The topic of the secure distribution of one-time password (OTP) secrets recently surfaced again as part of our ongoing mobility research.
Many organizations make the classic distribution mistake; they couple a weak identity proofing mechanism with the deployment of stronger authentication systems1. In our research, I call this an “impendance mismatch”. For example, if an organization distributes the OTP secret via email, in many cases a password is all that is needed to procure the OTP secret. Let’s pause for a second to think about all of the places where the user typically embeds an Active Directory password: Outlook on the PC and in the native smartphone email client. This distribution process significantly diminishes the value of the OTP system.
An automated out-of-band identity proofing mechanism via telephone can provide a user-friendly and cost-effective solution (other identity proofing mechanisms exist, too). I have seen many organizations try to fix the identity proofing problem after deployment because they have little confidence that the OTP secrets are in the hands of authorized users. It can cost as much as ten times the initial deployment.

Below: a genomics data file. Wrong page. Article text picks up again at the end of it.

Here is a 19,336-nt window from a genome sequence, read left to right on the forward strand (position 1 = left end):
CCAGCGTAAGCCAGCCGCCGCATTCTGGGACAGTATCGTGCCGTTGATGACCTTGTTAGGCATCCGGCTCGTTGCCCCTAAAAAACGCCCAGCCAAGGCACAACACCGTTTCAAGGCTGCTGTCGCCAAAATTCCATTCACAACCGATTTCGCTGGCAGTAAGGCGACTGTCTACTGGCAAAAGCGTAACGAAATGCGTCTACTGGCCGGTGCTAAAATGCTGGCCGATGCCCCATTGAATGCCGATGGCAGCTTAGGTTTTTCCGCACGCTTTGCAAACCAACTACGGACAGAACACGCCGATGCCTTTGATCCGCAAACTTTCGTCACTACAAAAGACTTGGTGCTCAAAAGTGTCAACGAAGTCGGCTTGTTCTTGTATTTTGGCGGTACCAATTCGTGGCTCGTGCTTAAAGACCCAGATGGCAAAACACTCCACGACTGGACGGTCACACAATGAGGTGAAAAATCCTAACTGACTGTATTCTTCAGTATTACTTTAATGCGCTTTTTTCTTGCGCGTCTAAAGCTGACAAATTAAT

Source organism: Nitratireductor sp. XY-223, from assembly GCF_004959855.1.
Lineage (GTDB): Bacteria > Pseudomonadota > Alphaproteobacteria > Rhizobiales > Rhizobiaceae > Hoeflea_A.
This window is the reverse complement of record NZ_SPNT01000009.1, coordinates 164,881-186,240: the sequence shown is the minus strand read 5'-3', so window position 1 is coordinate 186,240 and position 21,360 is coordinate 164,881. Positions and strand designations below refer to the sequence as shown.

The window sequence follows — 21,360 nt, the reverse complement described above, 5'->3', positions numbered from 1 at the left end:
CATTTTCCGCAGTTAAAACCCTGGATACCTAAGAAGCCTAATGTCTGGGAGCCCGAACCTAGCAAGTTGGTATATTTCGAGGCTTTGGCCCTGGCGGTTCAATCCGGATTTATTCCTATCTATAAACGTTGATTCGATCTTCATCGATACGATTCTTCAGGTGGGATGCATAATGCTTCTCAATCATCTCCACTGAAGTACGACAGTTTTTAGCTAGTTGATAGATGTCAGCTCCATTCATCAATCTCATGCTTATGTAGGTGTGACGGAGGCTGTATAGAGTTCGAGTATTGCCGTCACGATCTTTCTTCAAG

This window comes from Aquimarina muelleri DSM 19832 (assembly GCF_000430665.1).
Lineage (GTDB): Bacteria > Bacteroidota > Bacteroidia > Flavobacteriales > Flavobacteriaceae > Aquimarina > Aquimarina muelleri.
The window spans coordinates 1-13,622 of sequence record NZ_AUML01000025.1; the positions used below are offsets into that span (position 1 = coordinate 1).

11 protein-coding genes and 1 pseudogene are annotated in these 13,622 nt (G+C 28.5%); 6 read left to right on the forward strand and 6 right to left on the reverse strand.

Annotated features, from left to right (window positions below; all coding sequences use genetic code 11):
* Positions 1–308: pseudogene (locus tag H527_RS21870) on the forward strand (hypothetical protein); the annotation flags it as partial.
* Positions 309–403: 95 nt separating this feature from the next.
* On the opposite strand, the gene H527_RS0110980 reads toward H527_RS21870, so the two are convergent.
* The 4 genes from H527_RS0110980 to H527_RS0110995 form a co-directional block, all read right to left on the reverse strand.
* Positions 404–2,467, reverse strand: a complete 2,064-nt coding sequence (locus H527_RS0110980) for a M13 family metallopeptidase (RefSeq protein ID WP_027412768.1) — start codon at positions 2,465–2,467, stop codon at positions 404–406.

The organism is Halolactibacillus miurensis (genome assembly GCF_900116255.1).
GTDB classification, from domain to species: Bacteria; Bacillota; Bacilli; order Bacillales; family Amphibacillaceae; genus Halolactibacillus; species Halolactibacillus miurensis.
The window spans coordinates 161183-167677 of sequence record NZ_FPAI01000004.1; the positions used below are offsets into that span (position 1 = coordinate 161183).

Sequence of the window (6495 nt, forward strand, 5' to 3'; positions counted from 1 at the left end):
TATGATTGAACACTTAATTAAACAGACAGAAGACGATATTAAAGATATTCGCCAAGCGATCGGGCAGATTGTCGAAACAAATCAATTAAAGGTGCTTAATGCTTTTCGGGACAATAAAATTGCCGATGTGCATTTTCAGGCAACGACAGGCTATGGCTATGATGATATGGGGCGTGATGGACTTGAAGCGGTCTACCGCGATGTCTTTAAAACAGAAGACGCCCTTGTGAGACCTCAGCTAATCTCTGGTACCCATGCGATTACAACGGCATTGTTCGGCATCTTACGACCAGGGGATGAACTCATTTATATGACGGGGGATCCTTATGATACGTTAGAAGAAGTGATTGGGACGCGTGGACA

Another concern looms over the horizon. Now that tablets deliver a viable user computing platform, the value of on-device OTP generation should be re-evaluated. It blurs the multi-factor “what you have and what you know” concept. Tablet malware will be able to capture the user’s OTP PIN, run the OTP device API to generate the OTP, and then replay both bits without user knowledge. This vulnerability may already exist for tablets; it exists for PCs. Value remains for placing the OTP device sur la table(t), because it can help mitigate network attacks. I chose the word “mitigate” carefully; no authentication mechanism is bulletproof—not even hardware-based OTP devices and smart cards.
Roadmap: Deploying One-Time Password Devices (subscription required)
1 Good question! The nuance of dynamic secret generation a la CT-KIP/DSKPP does not fix the problem.